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December 14, 2011 / jwaxo

Cool Spot (Returns)

I have no idea what’s going on in this screenshot, whatsoever.

It is Christmastime. For everyone. I don’t just mean the people who celebrate it, I mean for every single person in the world. Why? Because there are, undoubtedly, millions of people at or near them who are excited, nervous, frightened, and, above all, panicked about the holiday season. Crowded streets. Impossible-to-navigate stores. Music. Decorations. Food. Even for those who don’t celebrate it, you can’t escape it.

I pity those people who don’t like that kind of stuff.

For me, I’ll be heading to Idaho to spend the time with my parents and the old gang, shipping my gifts off to the relatives who need them to be shipped and, overall, be thankful not to be working. There’ll be a post here Christmas day, but no guarantee that it will be good in any way.

Christmas today is a lot different than it was when I was a kid. If that isn’t a common phrase, huh? But seriously. It was so much simpler, then. Here’s how it went, as first mentioned (briefly) in this post:

  1. We arrive at the Mall.
  2. Each child is given a $20, five dollars for each sibling or parent.
  3. We are cut loose.

These kind of outings got us extremely well-acquainted with the mall. We knew exactly where to go and browse to find the correct gifts for everyone in our family. And, at that point, it became less a task of finding gifts and more a task of who to travel with and which stores to hit first.

SWAT teams weren’t this organized.

Still not video game-related? We’re getting there. Because that wasn’t really our most busy day during the holiday season. No, it was much more complicated than that.

The real hustle, you see, came after Christmas.

As you may or may not remember, it is an awesome tradition of our grandparents to give each grandchild $50 on Christmas, instead of the usual present. On rare occasions this is not followed, but those times are rare and never spoken of.

Well, back before the mall started being jerks about the gift certificates in one way or another, this $50 gift came in an actual gift certificate. And, being kids, we would always want to spend these as quickly as humanly possible.

$50 is a lot of money, of course. Especially to a little kid in elementary school. Meaning that $50 didn’t just go to one gift, but to a heck of a lot of gifts. $50 worth of candy. $50 of books, candy, and a cheap video tape. Or, if you’re very lame, $50 worth of video games. In most cases, that would be a single video game, but the thrifty shopper might get several used games, and then some.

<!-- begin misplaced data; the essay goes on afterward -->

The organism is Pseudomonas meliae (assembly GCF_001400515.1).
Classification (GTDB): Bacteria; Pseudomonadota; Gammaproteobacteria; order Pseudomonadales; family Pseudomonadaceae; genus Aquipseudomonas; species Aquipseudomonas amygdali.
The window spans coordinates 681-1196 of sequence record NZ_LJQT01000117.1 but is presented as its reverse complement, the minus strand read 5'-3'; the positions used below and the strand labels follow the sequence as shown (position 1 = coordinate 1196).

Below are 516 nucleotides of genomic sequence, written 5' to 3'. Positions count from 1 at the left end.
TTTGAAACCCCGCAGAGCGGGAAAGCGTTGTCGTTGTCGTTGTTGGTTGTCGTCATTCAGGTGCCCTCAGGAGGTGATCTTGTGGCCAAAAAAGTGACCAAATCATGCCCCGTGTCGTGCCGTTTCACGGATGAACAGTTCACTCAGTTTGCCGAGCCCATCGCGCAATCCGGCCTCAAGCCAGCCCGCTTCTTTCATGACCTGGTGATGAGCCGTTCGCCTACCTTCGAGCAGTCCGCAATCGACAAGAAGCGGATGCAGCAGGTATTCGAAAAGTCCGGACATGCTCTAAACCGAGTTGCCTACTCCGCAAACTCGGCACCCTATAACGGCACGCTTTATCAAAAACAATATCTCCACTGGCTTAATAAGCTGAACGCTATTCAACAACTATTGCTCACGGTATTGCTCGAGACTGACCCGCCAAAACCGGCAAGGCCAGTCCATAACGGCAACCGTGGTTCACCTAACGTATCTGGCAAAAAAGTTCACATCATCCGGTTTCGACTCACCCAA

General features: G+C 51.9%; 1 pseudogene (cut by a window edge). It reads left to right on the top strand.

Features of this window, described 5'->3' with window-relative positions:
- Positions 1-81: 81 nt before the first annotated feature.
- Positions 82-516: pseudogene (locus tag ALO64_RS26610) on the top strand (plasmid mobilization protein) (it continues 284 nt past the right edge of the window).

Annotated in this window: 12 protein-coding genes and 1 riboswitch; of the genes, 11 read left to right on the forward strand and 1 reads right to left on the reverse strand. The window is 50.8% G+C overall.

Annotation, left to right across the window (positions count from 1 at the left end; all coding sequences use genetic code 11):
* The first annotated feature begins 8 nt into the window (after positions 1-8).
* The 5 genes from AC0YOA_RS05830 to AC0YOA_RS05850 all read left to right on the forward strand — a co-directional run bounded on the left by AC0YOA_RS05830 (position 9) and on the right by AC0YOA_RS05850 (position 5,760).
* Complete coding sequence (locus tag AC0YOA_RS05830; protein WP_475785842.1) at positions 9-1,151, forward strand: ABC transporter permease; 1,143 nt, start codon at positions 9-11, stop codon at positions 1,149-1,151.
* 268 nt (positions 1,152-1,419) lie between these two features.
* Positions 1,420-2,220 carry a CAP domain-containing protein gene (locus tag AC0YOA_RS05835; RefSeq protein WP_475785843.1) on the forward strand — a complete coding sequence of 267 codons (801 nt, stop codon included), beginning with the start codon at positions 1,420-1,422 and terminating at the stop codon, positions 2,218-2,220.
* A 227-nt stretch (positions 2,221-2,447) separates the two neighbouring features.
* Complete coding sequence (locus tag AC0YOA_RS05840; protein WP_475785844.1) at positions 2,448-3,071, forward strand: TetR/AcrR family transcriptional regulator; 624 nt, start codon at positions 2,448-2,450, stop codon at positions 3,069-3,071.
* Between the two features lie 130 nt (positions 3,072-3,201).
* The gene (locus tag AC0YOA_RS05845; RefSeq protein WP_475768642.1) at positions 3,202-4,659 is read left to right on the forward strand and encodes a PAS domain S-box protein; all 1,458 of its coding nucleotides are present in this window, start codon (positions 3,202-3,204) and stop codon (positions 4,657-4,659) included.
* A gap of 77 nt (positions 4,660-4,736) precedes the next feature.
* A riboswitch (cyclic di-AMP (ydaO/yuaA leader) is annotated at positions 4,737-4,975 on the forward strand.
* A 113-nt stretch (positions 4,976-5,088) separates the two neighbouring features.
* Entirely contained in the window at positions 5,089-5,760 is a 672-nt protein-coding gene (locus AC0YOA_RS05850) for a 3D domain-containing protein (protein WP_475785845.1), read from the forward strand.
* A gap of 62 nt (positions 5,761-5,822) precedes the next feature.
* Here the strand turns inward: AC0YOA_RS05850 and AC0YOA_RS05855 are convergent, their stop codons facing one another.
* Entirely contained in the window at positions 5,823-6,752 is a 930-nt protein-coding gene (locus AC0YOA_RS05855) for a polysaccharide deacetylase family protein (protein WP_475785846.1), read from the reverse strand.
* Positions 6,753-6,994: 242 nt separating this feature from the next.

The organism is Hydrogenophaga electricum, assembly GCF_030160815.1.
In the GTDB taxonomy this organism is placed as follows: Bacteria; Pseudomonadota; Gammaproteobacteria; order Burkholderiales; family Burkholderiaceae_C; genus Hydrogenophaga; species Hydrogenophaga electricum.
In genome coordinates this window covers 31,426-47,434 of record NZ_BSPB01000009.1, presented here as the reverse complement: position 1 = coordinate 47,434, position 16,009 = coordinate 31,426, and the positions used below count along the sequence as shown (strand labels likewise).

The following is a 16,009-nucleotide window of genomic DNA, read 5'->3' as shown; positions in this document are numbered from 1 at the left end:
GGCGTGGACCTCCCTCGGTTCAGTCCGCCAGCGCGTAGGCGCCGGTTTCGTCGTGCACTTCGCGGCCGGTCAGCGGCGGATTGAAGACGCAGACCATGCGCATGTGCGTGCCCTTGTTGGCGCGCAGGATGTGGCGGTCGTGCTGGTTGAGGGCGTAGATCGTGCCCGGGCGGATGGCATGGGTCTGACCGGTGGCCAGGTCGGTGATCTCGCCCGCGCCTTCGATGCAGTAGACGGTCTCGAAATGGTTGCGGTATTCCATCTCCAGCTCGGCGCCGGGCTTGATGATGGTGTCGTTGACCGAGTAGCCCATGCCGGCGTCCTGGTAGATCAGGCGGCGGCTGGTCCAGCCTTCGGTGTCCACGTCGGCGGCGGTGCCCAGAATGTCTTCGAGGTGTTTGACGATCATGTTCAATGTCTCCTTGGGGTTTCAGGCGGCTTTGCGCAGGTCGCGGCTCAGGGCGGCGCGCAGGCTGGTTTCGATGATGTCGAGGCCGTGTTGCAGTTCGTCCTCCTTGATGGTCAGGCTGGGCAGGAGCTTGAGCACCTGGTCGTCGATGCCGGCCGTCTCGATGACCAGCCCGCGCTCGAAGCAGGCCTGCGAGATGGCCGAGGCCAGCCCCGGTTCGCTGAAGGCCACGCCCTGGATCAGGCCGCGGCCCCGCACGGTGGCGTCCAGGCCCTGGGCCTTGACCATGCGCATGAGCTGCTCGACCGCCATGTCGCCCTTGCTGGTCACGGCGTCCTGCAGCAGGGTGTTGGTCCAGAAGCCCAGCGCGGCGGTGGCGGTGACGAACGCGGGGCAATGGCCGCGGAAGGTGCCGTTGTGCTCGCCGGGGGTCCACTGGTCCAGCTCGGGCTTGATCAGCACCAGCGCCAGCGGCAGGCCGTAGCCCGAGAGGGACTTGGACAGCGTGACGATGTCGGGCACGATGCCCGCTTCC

I always tried my best to be a thrifty shopper. But those glitzy lights of the mall, combined with the fervor of after-Christmas shoppers, returns, staff packing up decorations, and the love of the ability to magically “fix” Christmas by getting that one gift you didn’t get…

Well, you can imagine the problem.

Our poor parents.

Times when I wasn’t a thifty shopper turned out to be the worst. And that’s how I ended up with Cool Spot.

It was a DOS game somehow being sold used at the mall. I guess that, back then, you could actually sell PC games used, although my copy-protection woes implied pirating games was a problem back in those ancient days. It cost a lot of my money; maybe not all, but a good amount of it. Enough that it was the only bonus present I was able to buy myself.

And, well, as you can guess from the subtitle of this post: it didn’t work.


This wasn’t even a software problem that my genie-like dad could fix with a few hours of tinkering and swearing (assuming it wasn’t a Goosebumps-themed game). There was something horribly wrong with the diskette, preventing our drive from reading it.

Being the crybaby I was, I probably was close to crying. I have no idea why: I had no great love of 7-Up, nor for the red spot that was half-heartedly being made into a mascot for it. It was probably because it meant going back to the mall, fighting back through the crowds, and maybe even getting yet another game that was broken. All of that effort–for nothing.

And so I learned that returns suck.

Yet another game that serves as my title that I’ve never played.


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